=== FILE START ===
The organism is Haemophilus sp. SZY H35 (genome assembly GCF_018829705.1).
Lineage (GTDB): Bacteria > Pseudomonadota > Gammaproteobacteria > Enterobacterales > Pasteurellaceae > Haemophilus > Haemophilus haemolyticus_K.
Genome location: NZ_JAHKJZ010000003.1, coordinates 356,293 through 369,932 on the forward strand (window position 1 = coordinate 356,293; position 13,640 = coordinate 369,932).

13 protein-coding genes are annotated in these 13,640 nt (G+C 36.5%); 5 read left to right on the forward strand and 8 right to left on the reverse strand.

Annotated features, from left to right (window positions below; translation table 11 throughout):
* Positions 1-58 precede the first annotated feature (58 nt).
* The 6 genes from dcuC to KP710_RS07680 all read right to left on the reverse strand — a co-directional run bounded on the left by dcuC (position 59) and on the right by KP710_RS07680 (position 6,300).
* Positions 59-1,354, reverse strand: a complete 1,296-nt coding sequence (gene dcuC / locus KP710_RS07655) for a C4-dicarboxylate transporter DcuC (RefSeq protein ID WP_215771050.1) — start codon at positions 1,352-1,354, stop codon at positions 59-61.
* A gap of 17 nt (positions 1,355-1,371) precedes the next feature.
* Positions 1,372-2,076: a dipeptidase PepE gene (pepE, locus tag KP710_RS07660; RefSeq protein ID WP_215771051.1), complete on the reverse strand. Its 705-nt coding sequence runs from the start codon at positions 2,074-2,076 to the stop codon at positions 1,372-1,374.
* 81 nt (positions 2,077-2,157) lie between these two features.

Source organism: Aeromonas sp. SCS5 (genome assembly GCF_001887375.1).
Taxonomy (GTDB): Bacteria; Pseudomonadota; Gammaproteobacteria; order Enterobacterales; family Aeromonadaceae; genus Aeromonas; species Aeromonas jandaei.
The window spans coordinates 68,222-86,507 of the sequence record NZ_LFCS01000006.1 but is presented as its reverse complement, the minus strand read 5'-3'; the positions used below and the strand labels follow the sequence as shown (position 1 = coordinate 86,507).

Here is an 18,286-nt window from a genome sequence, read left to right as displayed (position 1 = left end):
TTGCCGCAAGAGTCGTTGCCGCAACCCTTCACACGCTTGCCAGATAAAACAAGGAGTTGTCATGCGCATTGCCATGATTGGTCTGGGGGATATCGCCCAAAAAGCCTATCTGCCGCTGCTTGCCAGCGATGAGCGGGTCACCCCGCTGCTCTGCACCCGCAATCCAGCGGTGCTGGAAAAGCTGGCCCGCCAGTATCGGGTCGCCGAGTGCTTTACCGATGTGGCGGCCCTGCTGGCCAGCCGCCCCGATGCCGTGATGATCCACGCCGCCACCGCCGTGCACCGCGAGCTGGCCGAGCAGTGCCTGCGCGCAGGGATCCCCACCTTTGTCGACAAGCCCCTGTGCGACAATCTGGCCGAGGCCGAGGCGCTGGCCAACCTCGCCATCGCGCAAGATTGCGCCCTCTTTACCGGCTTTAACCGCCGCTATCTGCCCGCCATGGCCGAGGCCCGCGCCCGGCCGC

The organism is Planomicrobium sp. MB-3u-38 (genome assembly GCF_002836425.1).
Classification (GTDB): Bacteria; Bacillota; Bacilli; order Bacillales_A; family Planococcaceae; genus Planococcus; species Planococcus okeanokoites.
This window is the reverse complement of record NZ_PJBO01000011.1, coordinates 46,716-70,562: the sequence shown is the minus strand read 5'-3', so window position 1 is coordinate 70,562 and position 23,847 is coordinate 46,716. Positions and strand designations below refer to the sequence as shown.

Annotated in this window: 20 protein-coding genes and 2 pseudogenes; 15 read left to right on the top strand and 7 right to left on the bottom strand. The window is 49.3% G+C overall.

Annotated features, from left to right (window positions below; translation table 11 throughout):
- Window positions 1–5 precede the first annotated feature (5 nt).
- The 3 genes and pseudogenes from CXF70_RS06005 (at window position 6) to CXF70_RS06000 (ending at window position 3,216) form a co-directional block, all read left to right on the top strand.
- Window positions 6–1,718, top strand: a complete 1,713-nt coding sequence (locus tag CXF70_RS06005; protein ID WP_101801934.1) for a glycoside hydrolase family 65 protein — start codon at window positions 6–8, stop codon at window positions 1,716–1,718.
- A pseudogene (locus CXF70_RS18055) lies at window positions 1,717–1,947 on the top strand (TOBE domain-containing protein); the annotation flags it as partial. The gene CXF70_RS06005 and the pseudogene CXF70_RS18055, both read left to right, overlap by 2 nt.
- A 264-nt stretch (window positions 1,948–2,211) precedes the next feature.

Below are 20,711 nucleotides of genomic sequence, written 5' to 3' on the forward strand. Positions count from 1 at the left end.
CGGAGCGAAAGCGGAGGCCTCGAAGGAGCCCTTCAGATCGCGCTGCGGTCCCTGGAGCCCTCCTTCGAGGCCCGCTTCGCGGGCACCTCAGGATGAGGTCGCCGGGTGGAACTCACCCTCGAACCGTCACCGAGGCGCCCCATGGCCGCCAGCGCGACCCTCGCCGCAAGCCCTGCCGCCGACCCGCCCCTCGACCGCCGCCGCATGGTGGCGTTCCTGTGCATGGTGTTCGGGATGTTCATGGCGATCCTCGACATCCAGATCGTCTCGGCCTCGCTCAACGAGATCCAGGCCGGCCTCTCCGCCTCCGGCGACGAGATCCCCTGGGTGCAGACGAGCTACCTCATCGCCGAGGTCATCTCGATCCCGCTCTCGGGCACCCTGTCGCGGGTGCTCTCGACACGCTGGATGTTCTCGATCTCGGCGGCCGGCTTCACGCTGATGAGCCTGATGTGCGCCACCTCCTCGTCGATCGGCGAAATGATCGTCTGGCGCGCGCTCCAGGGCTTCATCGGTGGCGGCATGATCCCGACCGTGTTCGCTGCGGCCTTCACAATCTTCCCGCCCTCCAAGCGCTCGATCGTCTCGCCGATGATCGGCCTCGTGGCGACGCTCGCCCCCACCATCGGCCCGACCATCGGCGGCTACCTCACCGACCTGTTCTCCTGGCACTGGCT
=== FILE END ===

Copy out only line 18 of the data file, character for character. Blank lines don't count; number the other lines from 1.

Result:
Classification (GTDB): Bacteria; Bacillota; Bacilli; order Bacillales_A; family Planococcaceae; genus Planococcus; species Planococcus okeanokoites.